Blessed are those who hunger and thirst for righteous…

That’s what I’m trying to do here, Lord!

Blessed are the merciful…

Ouch!  That one hit much closer to home.  I relaxed my leg a little.

Blessed are the pure in heart, for they shall see God.

Blessed are the peacemakers, for they shall be called sons of God.

Wow!  I remembered what I have preached and taught over the years about what it means to be a peacemaker; not just a peace-preferrer or a peace-wisher, but a peacemaker; a peace initiator; someone who works for peace; sacrifices for the sake of peace; yields and forfeits for the sake of peace.

I straightened my leg, placing my foot under the seat in front of me, so that my knee was positioned below his and wouldn’t contact it.  It was plenty comfortable; not a problem at all; not really all that much to give up.

You are the salt of the earth…

You are the light of the world; a city set on a hill cannot be hidden, nor does anyone light a lamp and put it under a basket, but on the lampstand, and it gives light to all who are in the house (or on the plane).  Let your light shine before others in such a way that they may see your good works and glorify your Father who is in heaven.

His elbow nearly clocked me in the face as he pulled his laptop out of his man purse.  I flinched, but he didn’t make contact.  He typed frantically for a while, then slammed the laptop shut.  We had another near miss when he put it back in his bag.  Still… no harm, no foul!

You have heard that it was said, “An eye for an eye, and a tooth for a tooth,” but I say to you, “Do not resist an evil person; but whoever slaps you on your right cheek, turn the other to him also.  If anyone wants to sue you and take your shirt, let him have your coat also.  Whoever forces you to go one mile, go with him two.  Give to him to asks of you and do not turn away from him who wants to borrow from you.”

You have heard that it was said, “You shall love your neighbor and hate your enemy,” but I say to you, “Love your enemies and pray for those who persecute you, so that you may be sons of your father who is in heaven.”

Did I mention that this young man was Middle Eastern, with a heavy, close cut beard?  Oh, yeah!  He was.  I’m ashamed to admit where I had let my thoughts run.  The long stay in the bathroom; the quick phone call before takeoff; the text messages; the laptop.  I had played out the entire scenario.  I had Criminal Mind-ed this guy.  I caught myself (or God did) in shame and embarrassment over allowing myself to fall prey to fear, suspicion, stereotyping, prejudice, profiling, and a whole lot of other things that my better self would like to believe have no place in my mind and don’t exist in my heart.  Apparently, however, they do!

Do not judge, so that you will not be judged.  For in the way you judge, you will be judged; and by your standard of measure, it will be measured to you.

In everything, therefore, treat people the same way you want them to treat you, for this is the Law and the Prophets.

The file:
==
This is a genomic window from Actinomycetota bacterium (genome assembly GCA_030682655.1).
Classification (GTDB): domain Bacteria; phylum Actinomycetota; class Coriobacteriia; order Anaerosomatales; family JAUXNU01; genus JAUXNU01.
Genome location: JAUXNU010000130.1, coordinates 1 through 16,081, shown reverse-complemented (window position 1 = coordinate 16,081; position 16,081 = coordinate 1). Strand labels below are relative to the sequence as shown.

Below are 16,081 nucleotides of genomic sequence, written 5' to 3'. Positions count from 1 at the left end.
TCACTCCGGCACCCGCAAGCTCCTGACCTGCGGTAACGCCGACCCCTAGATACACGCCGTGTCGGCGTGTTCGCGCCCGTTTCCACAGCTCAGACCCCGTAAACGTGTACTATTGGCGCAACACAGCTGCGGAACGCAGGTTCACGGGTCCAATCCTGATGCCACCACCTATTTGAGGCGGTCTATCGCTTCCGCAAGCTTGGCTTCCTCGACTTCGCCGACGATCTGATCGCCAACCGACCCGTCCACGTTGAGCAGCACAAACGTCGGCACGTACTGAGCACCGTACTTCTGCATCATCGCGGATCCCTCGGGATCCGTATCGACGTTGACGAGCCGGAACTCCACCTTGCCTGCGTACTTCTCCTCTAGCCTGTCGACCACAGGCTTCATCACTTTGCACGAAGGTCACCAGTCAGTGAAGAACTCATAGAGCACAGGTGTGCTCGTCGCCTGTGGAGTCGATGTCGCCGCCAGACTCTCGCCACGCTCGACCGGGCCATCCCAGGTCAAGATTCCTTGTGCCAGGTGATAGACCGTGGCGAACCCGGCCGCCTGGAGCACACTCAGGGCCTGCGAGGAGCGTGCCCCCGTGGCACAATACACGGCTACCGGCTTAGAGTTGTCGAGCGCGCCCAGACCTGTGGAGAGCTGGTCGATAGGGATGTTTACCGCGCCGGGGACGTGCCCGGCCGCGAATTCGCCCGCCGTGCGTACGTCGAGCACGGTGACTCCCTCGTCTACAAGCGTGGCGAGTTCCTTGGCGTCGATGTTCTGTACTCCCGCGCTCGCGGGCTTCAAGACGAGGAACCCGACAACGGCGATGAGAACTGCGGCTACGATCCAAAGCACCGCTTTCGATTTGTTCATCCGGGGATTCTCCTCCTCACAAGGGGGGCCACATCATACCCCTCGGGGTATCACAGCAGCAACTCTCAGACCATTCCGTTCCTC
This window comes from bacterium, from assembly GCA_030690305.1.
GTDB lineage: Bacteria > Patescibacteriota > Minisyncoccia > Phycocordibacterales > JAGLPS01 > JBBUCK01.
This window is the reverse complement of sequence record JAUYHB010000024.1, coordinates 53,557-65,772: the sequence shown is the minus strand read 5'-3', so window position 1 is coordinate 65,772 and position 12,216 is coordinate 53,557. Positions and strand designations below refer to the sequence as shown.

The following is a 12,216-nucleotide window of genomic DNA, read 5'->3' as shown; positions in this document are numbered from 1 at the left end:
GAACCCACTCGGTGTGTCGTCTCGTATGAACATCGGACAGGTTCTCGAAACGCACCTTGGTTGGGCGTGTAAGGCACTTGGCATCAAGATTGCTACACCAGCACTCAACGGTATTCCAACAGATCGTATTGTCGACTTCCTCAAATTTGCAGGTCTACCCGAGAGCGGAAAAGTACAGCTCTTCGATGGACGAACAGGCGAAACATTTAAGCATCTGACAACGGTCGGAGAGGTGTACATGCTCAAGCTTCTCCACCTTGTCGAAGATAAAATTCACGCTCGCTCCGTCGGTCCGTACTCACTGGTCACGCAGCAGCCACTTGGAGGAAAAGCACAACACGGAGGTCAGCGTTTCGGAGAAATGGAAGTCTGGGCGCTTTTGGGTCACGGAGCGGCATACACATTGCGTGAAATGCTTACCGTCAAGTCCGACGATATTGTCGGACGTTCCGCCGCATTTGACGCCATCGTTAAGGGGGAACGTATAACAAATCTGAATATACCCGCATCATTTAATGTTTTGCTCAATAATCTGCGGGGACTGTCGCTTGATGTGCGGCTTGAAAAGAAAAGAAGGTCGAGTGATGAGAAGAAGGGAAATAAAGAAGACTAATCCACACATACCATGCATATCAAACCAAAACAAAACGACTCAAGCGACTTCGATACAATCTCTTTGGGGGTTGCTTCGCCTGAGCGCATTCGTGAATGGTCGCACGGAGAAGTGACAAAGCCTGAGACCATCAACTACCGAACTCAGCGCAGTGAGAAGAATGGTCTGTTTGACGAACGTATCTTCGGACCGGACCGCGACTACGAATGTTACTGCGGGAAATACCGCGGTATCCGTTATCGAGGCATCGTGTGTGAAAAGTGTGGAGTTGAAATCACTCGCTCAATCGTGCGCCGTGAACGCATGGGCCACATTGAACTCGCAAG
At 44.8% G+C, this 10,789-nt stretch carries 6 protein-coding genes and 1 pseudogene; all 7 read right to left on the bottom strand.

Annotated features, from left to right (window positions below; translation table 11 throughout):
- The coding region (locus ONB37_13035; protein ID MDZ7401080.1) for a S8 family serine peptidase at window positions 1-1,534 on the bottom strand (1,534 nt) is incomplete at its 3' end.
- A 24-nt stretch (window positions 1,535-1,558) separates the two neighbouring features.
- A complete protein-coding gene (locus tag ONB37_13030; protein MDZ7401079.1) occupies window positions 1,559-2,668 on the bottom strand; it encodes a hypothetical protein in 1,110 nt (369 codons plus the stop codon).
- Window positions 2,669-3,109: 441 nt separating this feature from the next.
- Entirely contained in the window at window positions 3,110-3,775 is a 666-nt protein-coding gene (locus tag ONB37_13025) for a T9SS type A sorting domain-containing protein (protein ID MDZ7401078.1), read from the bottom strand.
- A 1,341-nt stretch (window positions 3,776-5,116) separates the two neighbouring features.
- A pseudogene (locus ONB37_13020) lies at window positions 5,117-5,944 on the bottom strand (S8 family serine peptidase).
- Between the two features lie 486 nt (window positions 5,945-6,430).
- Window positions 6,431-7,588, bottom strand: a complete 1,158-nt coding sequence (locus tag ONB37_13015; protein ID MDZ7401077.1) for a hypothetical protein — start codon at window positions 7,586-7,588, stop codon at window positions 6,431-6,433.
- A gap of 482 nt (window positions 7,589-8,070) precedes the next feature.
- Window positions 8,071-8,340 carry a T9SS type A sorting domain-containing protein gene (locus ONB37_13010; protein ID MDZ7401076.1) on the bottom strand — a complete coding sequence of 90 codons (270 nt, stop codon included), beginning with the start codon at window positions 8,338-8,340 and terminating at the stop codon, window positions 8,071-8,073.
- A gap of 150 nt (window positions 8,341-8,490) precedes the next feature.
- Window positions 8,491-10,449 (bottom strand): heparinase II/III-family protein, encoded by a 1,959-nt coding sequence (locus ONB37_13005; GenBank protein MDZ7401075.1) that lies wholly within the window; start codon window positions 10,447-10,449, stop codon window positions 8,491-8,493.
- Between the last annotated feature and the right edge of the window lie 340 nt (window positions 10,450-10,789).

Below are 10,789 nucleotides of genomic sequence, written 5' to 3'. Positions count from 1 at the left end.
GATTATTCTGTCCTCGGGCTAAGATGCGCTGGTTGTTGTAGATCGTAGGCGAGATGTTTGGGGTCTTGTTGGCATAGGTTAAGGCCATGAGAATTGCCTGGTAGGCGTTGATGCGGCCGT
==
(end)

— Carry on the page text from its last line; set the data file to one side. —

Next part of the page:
I handed him his drink (apple juice, I think) from the flight attendant.  He said nothing.  Given the short flight and the fact that we were at the back of the plane, it wasn’t long at all before they were collecting the trash.  I tilted my empty cup over toward his and said, “I’ll take your cup for you.”  He put his empty cup inside mine and said, “Thank you.”  A small response, yes, but an adequately kind one.

So, the rest of the story is that, later that night, this guy confessed his faith in Jesus and was baptized, right?

No.  That’s not the moral of the story.

The moral of the story is that it doesn’t matter how or even if other people respond, or whether they ever acknowledge or appreciate our actions.  That’s their call, their choice, and their responsibility.  My responsibility as a disciple of Jesus is to listen to the words of my Teacher, write them on my heart, and live them out in my life in daily circumstances as I seek to walk in His steps.

Therefore, everyone who hears these words of mine and acts on them, may be compared to a wise man who built his house on the rock.  And the rain fell and floods came and the winds blew and slammed against that house, and yet it did not fall, for it had been founded upon the rock.  Everyone who hears these words of mine and does not act on them, will be like a foolish man who built his house on the sand.  The rain fell, and the floods came, and the winds blew and slammed against that house; and it fell – and great was its fall.

 

Unlike fast food, which is served and sometimes even consumed with considerable haste, “slow food” grants you time to linger; time to savor; time to let your mind wander to far away places, then return home again; time to think; time to thank.

The first meal on my sabbatical and silent retreat two weeks ago was a rather simple one: a cup of potato soup, a small plate of salad, a piece of whole wheat bread, a slice of cheese, and a glass of water.  But, the meal was so much more than initially and superficially met the eye.